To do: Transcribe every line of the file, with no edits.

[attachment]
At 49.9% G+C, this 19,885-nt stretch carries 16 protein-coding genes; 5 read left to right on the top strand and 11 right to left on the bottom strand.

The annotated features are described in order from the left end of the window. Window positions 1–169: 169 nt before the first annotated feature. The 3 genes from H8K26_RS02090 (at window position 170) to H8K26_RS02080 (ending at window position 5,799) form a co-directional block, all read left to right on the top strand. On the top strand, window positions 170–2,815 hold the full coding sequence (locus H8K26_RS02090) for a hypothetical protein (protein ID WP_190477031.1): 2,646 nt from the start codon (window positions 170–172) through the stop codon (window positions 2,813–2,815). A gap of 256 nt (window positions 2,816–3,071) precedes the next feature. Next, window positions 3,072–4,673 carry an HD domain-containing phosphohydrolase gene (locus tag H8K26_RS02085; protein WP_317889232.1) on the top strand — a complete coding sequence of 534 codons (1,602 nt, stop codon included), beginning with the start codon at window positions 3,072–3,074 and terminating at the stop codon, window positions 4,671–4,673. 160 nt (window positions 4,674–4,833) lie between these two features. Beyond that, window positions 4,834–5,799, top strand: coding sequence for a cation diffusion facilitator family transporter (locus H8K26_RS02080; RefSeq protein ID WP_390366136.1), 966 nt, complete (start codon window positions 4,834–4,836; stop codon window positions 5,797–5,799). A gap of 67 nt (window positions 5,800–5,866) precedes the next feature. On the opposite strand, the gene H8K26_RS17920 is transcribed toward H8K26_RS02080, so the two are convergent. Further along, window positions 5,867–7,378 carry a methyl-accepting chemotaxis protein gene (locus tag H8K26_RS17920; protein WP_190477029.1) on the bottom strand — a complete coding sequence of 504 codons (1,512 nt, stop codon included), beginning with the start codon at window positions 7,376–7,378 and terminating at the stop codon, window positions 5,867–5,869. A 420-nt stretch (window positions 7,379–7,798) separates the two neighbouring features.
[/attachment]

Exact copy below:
At 49.9% G+C, this 19,885-nt stretch carries 16 protein-coding genes; 5 read left to right on the top strand and 11 right to left on the bottom strand.

The annotated features are described in order from the left end of the window. Window positions 1–169: 169 nt before the first annotated feature. The 3 genes from H8K26_RS02090 (at window position 170) to H8K26_RS02080 (ending at window position 5,799) form a co-directional block, all read left to right on the top strand. On the top strand, window positions 170–2,815 hold the full coding sequence (locus H8K26_RS02090) for a hypothetical protein (protein ID WP_190477031.1): 2,646 nt from the start codon (window positions 170–172) through the stop codon (window positions 2,813–2,815). A gap of 256 nt (window positions 2,816–3,071) precedes the next feature. Next, window positions 3,072–4,673 carry an HD domain-containing phosphohydrolase gene (locus tag H8K26_RS02085; protein WP_317889232.1) on the top strand — a complete coding sequence of 534 codons (1,602 nt, stop codon included), beginning with the start codon at window positions 3,072–3,074 and terminating at the stop codon, window positions 4,671–4,673. 160 nt (window positions 4,674–4,833) lie between these two features. Beyond that, window positions 4,834–5,799, top strand: coding sequence for a cation diffusion facilitator family transporter (locus H8K26_RS02080; RefSeq protein ID WP_390366136.1), 966 nt, complete (start codon window positions 4,834–4,836; stop codon window positions 5,797–5,799). A gap of 67 nt (window positions 5,800–5,866) precedes the next feature. On the opposite strand, the gene H8K26_RS17920 is transcribed toward H8K26_RS02080, so the two are convergent. Further along, window positions 5,867–7,378 carry a methyl-accepting chemotaxis protein gene (locus tag H8K26_RS17920; protein WP_190477029.1) on the bottom strand — a complete coding sequence of 504 codons (1,512 nt, stop codon included), beginning with the start codon at window positions 7,376–7,378 and terminating at the stop codon, window positions 5,867–5,869. A 420-nt stretch (window positions 7,379–7,798) separates the two neighbouring features.